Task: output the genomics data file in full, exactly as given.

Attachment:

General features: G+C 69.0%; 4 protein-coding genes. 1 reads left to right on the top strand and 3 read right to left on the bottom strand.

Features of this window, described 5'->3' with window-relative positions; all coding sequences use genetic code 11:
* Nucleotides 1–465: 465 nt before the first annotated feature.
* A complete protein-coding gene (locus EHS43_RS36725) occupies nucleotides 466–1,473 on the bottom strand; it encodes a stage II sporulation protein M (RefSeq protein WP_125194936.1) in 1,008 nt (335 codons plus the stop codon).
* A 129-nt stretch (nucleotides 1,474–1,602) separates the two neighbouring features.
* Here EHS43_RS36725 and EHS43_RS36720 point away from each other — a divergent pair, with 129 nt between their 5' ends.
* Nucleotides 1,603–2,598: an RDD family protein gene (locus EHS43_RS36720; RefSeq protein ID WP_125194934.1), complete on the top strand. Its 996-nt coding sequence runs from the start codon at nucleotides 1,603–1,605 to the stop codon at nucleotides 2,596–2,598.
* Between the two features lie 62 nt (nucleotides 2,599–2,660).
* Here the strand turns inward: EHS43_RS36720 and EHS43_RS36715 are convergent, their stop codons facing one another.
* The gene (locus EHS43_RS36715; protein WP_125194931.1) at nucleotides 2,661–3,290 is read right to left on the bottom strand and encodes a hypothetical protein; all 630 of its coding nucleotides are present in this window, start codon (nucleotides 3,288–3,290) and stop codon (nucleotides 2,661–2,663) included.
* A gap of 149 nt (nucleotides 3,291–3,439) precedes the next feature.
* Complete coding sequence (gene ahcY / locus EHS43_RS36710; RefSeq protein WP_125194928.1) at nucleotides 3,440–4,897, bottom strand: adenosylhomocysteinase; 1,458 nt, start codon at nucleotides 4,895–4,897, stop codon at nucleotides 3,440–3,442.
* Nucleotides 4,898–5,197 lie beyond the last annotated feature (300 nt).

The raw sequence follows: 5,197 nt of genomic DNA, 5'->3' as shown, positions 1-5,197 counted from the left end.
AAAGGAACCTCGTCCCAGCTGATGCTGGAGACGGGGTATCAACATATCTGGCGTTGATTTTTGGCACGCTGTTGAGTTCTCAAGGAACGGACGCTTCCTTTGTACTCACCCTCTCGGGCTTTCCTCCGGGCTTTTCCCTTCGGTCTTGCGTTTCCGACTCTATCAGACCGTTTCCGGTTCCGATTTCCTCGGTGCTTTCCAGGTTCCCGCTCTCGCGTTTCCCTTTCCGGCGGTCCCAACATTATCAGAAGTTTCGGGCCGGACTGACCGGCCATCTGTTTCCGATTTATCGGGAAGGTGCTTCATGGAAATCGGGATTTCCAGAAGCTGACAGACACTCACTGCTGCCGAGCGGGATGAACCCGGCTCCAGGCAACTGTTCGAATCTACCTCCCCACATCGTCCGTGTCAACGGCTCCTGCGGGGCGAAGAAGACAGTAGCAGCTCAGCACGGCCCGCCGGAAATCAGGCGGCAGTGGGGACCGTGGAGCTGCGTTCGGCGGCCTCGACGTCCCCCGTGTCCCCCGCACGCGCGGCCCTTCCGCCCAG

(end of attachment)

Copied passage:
General features: G+C 69.0%; 4 protein-coding genes. 1 reads left to right on the top strand and 3 read right to left on the bottom strand.

Features of this window, described 5'->3' with window-relative positions; all coding sequences use genetic code 11:
* Nucleotides 1–465: 465 nt before the first annotated feature.
* A complete protein-coding gene (locus EHS43_RS36725) occupies nucleotides 466–1,473 on the bottom strand; it encodes a stage II sporulation protein M (RefSeq protein WP_125194936.1) in 1,008 nt (335 codons plus the stop codon).
* A 129-nt stretch (nucleotides 1,474–1,602) separates the two neighbouring features.
* Here EHS43_RS36725 and EHS43_RS36720 point away from each other — a divergent pair, with 129 nt between their 5' ends.
* Nucleotides 1,603–2,598: an RDD family protein gene (locus EHS43_RS36720; RefSeq protein ID WP_125194934.1), complete on the top strand. Its 996-nt coding sequence runs from the start codon at nucleotides 1,603–1,605 to the stop codon at nucleotides 2,596–2,598.
* Between the two features lie 62 nt (nucleotides 2,599–2,660).
* Here the strand turns inward: EHS43_RS36720 and EHS43_RS36715 are convergent, their stop codons facing one another.
* The gene (locus EHS43_RS36715; protein WP_125194931.1) at nucleotides 2,661–3,290 is read right to left on the bottom strand and encodes a hypothetical protein; all 630 of its coding nucleotides are present in this window, start codon (nucleotides 3,288–3,290) and stop codon (nucleotides 2,661–2,663) included.
* A gap of 149 nt (nucleotides 3,291–3,439) precedes the next feature.
* Complete coding sequence (gene ahcY / locus EHS43_RS36710; RefSeq protein WP_125194928.1) at nucleotides 3,440–4,897, bottom strand: adenosylhomocysteinase; 1,458 nt, start codon at nucleotides 4,895–4,897, stop codon at nucleotides 3,440–3,442.
* Nucleotides 4,898–5,197 lie beyond the last annotated feature (300 nt).

The raw sequence follows: 5,197 nt of genomic DNA, 5'->3' as shown, positions 1-5,197 counted from the left end.
AAAGGAACCTCGTCCCAGCTGATGCTGGAGACGGGGTATCAACATATCTGGCGTTGATTTTTGGCACGCTGTTGAGTTCTCAAGGAACGGACGCTTCCTTTGTACTCACCCTCTCGGGCTTTCCTCCGGGCTTTTCCCTTCGGTCTTGCGTTTCCGACTCTATCAGACCGTTTCCGGTTCCGATTTCCTCGGTGCTTTCCAGGTTCCCGCTCTCGCGTTTCCCTTTCCGGCGGTCCCAACATTATCAGAAGTTTCGGGCCGGACTGACCGGCCATCTGTTTCCGATTTATCGGGAAGGTGCTTCATGGAAATCGGGATTTCCAGAAGCTGACAGACACTCACTGCTGCCGAGCGGGATGAACCCGGCTCCAGGCAACTGTTCGAATCTACCTCCCCACATCGTCCGTGTCAACGGCTCCTGCGGGGCGAAGAAGACAGTAGCAGCTCAGCACGGCCCGCCGGAAATCAGGCGGCAGTGGGGACCGTGGAGCTGCGTTCGGCGGCCTCGACGTCCCCCGTGTCCCCCGCACGCGCGGCCCTTCCGCCCAG